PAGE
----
It's time for senior living leaders to man up

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John O'Connor
John O'Connor

NBC Today co-host Matt Laurer may be the latest high-profile person to lose his job to sexual harassment allegations. But he's hardly alone.

It seems like rarely a day goes by when we don't hear about another celebrity or politician entering the sexual-harassment creepstakes.

And while Hollywood and Capitol Hill may be providing the headliners, this is a problem that infects virtually every field, including senior living.

How pervasive is it? Ask any adult female person you know if they have ever had to put up with creepy comments or worse from a person they work with. Then be prepared to hear an earful.

Ask more than one person, and you almost certainly will get stories detailing unwelcome sexual advances, requests for favors and other icky memories. Just hope those sordid tales happened before the victims joined your company.

If sexual harassment were to be categorized as an illness, we'd have a national epidemic on our hands. Obviously, men are the big culprit. And no, not just because they are the ones almost always instigating the trouble. It's also because so many of them are willing to tacitly put up with it.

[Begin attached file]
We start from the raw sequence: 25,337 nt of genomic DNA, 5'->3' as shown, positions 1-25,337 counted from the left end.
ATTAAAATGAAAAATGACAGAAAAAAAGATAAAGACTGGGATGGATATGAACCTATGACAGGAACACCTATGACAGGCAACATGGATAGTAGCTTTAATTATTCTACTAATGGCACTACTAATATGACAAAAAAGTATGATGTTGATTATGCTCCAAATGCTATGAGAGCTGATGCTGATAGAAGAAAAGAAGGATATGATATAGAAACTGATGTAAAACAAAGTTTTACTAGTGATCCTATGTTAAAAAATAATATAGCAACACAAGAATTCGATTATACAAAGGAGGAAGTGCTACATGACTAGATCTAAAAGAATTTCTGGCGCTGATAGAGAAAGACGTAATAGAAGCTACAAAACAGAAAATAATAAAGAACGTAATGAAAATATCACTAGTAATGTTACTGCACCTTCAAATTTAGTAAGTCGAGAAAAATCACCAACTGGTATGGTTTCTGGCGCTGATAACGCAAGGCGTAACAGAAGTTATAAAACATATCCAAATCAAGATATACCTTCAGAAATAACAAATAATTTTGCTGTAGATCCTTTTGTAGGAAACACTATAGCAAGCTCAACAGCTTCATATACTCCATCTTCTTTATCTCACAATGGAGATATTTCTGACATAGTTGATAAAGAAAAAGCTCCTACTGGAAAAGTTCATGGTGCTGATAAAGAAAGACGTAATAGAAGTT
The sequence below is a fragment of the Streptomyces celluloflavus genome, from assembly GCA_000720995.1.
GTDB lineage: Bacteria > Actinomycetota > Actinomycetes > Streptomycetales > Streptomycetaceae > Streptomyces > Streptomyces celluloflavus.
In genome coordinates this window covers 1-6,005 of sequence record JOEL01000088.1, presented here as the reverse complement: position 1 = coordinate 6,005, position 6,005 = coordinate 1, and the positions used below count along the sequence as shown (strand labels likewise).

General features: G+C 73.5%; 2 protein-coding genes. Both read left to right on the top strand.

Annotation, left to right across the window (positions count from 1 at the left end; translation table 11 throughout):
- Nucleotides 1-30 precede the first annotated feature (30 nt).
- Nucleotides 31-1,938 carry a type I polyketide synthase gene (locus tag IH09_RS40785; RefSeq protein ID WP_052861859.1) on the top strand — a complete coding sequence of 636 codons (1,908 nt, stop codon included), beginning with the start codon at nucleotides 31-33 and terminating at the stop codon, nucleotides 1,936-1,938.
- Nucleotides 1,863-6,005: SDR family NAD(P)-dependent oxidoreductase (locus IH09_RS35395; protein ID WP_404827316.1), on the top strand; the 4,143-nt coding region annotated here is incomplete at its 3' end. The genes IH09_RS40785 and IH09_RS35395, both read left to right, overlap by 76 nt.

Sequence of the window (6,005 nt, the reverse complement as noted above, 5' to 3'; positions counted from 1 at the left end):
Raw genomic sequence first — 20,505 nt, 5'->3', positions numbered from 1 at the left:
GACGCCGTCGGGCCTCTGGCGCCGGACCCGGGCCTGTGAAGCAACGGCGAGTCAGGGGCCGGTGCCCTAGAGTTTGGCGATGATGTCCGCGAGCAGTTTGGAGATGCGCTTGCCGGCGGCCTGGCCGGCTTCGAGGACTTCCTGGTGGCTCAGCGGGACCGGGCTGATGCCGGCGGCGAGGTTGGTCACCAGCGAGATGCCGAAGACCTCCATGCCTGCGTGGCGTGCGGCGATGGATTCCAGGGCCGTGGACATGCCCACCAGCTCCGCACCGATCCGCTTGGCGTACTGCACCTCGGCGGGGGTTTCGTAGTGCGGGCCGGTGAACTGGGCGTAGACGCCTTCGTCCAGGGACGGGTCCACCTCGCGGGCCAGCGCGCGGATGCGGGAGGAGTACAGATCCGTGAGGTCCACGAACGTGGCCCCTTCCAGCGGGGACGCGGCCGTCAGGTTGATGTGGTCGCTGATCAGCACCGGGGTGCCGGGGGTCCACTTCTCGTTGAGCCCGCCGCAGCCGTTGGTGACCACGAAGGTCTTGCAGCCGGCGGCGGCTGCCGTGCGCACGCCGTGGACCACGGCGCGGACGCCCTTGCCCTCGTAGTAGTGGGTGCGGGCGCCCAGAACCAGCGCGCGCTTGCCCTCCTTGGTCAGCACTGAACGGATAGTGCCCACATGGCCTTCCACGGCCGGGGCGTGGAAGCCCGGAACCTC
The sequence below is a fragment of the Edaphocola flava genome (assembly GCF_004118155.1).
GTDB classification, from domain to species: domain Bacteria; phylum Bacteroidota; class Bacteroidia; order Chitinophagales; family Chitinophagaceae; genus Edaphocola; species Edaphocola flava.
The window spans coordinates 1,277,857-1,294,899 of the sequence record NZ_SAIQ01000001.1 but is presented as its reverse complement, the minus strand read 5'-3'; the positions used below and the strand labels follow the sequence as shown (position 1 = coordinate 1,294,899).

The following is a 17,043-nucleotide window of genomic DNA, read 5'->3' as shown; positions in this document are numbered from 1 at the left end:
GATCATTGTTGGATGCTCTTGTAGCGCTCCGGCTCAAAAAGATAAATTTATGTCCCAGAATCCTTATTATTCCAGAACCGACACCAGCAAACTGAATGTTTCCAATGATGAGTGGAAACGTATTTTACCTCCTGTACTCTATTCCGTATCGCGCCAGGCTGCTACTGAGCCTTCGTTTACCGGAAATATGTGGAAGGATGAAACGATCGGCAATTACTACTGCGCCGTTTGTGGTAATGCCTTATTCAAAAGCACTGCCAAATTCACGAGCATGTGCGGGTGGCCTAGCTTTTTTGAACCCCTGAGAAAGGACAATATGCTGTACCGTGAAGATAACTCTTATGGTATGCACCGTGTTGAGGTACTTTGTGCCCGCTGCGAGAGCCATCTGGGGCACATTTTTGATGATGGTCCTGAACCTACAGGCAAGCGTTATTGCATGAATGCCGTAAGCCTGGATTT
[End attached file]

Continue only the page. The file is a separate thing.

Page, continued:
Frankly, it's amazing how many otherwise intelligent males accept the she-must-be-asking-for-it excuse. So because a woman is dressed attractively, it's open season?

Would they use the same kind of meathead thinking to steal an auto from a showroom? “That BMW was so hot, it was just begging to be stolen.” Yeah, right.

How is this relevant to senior living? Well, it just so happens that most people running senior living organizations are, ahem, male. And most of the people who are not running senior living organizations are, you guessed it, female. Think there's ample opportunity for those with leverage to intimidate, cajole or threaten their subordinates? You're darn right there is.

So here's my advice to the many men out there running senior living firms. First, don't engage in sexual harassment. And second, don't let it happen on your watch.

If you need guidance on how to set up effective policies here, is a good place to start.

But when it doubt, follow this rule: If it shouldn't happen to your mother, sister, wife or daughter, then it shouldn't happen to any of your employees.

Yes, it really is that simple.

John O'Connor is editorial director of McKnight's Senior Living. Email him at


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